Digestion of CopA with papain occurs with specific patterns that provide information about protein conformational states in solution, without constraints by crystallization requirements. In fact, proteolytic digestion patterns with papain have provided useful information even on conformational states of human copper ATPase ATP7B (46), as well as bacterial CopA (38). Using the method of limited proteolysis established in our previous study, we demonstrate here how the specific mutations in the NMBD and the invariant His (H479) cause a catalytic defect by comparing ligand effects on protein conformation. The effects detected by proteolytic analysis are prevalent on sites near the region between the cytoplasmic domains and transmembrane segments. In fact, the cleavage sites yielding p70, p54, and p44 are located at the NMBD−Ma loop (R91), the M2−A domain loop (A225), and the A domain−M3 loop [S328 (Figure (Figure1)].1)]. Therefore, the ligand-induced digestion patterns observed in our experiments are related to protein conformation changes around the A domain and the NMBD. The importance of conformational changes in this area, and related A domain movements, was demonstrated in the Ca2+ ATPase (SERCA) reaction cycle, as they influence P and N domain interactions, promote long-range effects on cation binding sites, and place the TGES motif in an ideal position for catalytic assistance in the hydrolytic cleavage of the aspartyl phosphate (47). Relevant to our observations, structural evidence for A domain homologies in CopA and Ca2+ ATPase (25) and for the interaction of the NMBD with the catalytic headpiece of CopA (28) has been reported. We find that the effects of ligand on conformational states are much more prominent at high temperatures, near the catalytic optimum of T. maritima CopA (65 °C), likely due to temperature-dependent domain fluctuation and organization.
One of the important changes in the digestion pattern is due to the effect of copper, which is very clear at 60 °C but hardly noticeable at 30 °C (38). When recombinant CopA (83 kDa) is digested in the absence of copper (BCS present), p70 and p44 fragments are formed through cleavage at the NMBD−Ma (R91) and A domain−M3 (S328) loops (Figure (Figure1).1). On the other hand, copper binding to WT CopA (when binding to both the NMBD and TMBS is available) causes significant protection of the p79 fragment, i.e., R91 site (Figure (Figure2a).2a). This enzyme state is designated as Cu·Ea1 in Scheme 1, where the conformations with the Cu-bound NMBD and Cu-free NMBD are represented as Ea and Eb, respectively, to indicate a high-turnover “activated” state, as opposed to a low-turnover “basal” state (40). It is of interest that the ΔNMBD mutant, p70, is protected by copper (Figure (Figure2b),2b), indicating that protection of A225 can be produced by copper occupancy at TMBS, even in the absence of the NMBD. In contrast, the copper-induced protection is not observed for the CXXC mutant (Figure (Figure2c),2c), suggesting that the presence of the Cu-free NMBD interferes with functionally relevant transitions. Such a conformational role of the NMBD is consistent with a recent study by cryoelectron microscopy (28), providing structural evidence of the proximity of the NMBD and the catalytic headpiece in A. fulgidus CopA.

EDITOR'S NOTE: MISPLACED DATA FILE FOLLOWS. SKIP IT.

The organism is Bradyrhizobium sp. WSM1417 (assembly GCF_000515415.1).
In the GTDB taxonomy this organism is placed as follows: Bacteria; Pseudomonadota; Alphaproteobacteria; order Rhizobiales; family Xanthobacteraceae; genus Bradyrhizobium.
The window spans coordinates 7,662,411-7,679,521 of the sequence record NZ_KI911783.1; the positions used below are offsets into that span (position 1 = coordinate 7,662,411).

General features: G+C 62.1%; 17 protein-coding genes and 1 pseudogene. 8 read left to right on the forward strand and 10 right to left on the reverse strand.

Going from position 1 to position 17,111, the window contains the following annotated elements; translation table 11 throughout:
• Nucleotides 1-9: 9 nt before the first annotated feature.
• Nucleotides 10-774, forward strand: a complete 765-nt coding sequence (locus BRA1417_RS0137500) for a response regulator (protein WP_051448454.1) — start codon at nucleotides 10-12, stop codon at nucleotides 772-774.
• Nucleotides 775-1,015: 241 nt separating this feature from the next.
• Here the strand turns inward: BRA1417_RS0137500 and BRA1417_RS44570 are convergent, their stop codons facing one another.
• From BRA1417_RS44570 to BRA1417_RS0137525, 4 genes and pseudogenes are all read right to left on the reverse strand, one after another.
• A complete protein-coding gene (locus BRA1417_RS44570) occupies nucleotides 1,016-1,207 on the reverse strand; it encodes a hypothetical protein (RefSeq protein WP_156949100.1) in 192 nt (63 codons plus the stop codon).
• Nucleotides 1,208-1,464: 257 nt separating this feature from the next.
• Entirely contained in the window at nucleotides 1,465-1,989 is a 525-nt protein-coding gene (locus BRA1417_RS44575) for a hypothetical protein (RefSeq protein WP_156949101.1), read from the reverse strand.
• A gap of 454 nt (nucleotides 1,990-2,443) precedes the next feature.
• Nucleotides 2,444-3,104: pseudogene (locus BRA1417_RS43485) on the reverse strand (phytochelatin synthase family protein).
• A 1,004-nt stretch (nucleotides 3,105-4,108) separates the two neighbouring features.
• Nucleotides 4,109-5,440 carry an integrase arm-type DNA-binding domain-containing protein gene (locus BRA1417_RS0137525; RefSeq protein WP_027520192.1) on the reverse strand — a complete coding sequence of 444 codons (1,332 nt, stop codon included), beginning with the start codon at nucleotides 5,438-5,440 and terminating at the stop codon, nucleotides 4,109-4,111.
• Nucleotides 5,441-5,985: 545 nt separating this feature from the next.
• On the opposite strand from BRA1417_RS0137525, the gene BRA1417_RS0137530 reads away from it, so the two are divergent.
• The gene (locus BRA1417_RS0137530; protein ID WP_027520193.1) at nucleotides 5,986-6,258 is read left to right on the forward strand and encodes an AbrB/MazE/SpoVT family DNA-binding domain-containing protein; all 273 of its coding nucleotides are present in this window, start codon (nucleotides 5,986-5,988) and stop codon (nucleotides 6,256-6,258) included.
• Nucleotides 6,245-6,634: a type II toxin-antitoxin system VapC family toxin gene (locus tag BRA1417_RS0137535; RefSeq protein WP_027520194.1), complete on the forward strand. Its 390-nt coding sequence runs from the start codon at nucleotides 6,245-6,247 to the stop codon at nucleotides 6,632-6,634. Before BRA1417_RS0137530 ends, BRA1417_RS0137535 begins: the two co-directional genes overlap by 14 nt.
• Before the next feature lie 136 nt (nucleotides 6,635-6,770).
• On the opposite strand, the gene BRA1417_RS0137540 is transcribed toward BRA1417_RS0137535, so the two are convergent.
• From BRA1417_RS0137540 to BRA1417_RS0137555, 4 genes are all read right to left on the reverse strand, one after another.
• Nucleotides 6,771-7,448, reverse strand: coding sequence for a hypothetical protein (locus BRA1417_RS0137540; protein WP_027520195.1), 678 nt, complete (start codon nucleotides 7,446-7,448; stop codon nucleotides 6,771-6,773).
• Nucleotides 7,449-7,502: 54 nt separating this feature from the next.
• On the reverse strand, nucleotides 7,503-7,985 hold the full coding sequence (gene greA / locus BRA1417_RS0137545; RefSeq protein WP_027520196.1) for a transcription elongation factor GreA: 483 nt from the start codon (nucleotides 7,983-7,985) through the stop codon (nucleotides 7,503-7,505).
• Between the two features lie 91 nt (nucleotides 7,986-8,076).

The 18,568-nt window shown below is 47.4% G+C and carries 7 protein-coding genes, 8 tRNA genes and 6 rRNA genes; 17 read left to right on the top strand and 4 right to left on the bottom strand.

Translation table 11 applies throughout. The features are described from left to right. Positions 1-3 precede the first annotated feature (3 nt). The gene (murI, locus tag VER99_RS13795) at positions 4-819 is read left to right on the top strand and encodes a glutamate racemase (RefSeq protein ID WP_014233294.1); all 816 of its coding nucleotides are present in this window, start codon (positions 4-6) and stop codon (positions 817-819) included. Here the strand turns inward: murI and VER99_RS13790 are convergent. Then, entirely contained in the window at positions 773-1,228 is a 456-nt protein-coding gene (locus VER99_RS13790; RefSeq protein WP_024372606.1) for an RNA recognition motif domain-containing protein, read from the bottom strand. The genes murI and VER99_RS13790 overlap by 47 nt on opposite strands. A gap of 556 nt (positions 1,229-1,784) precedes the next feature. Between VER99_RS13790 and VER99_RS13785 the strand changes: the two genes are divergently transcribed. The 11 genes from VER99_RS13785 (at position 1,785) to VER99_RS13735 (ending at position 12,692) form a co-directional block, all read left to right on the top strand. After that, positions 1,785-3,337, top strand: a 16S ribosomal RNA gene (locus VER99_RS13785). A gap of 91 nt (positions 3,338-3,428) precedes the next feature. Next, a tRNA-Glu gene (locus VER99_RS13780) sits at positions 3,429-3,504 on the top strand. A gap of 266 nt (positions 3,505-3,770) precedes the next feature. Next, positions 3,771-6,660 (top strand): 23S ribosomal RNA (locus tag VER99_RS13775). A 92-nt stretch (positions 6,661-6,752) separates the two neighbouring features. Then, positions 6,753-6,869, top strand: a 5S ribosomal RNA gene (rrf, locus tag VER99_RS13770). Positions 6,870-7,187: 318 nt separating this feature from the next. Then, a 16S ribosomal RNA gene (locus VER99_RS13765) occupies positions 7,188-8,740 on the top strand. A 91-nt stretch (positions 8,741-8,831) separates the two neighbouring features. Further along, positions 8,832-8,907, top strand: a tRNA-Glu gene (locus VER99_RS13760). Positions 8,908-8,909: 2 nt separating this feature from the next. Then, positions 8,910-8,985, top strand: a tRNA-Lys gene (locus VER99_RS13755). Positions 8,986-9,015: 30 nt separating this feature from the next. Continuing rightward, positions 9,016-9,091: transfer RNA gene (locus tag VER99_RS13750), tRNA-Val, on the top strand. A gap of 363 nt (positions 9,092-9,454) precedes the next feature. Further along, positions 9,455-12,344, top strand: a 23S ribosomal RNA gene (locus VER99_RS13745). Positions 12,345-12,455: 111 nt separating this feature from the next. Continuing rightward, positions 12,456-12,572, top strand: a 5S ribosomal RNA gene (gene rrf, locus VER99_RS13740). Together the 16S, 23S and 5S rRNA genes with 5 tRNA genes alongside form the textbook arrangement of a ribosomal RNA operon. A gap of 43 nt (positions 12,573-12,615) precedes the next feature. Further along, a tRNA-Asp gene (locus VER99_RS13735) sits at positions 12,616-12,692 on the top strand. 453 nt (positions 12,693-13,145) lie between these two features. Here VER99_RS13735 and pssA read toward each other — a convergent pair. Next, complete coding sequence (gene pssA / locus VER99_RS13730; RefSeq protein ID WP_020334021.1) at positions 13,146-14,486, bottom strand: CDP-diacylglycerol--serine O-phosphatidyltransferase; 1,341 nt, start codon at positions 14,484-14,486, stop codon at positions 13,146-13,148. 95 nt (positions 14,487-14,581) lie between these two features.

As previously reported, the CXXC mutant strongly inhibits ATPase activity (ref (40); also shown in Figure Figure8).8). The catalytic deficiency in this mutant is then related to its inability to assume the digestion-resistant state upon binding of Cu+ to TMBS. It is of interest that while activation of SERCA (Ca·E1 formation) is due to the cooperative calcium binding to two neighboring transmembrane sites (21,48), activation of CopA occurs through a more complex mechanism triggered by copper binding at two distant sites (NMBD and TMBS).
Another important aspect of our observations relates to the conformational states of the phosphoenzyme intermediate. From the experimental point of view, a most convenient method for obtaining enzyme phosphorylation is equilibration of CopA with inorganic phosphate (Pi) in the absence of copper (40). Under these conditions, the phosphoenzyme intermediate is obtained in the reverse direction of the hydrolytic reaction at the end of the catalytic cycle. We now find that in parallel with the Pi concentration dependence of the phosphorylation reaction, the digestion pattern by papain changes to yield prominent p70 and p54 bands, while the p44 band is reduced to a minimal intensity (Figure (Figure3).3). As these changes in digestion pattern are related to the susceptibility of the M2−A domain loop (A225) and the A domain−M3 loop (S328), it is apparent that CopA phosphorylation with Pi induces movement of the A domain. The same effect, but more pronounced, is obtained with BeF (Figure (Figure4),4), suggesting that the BeF·CopA complex assumes a state analogous to that obtained with Pi. It should be noted that the BCS used for these experiments removes bound copper ions from both the NMBD and TMBS (40), suggesting that the phosphoenzyme obtained with Pi, and the BeF analogue thereof, corresponds to Eb-P in Scheme 1.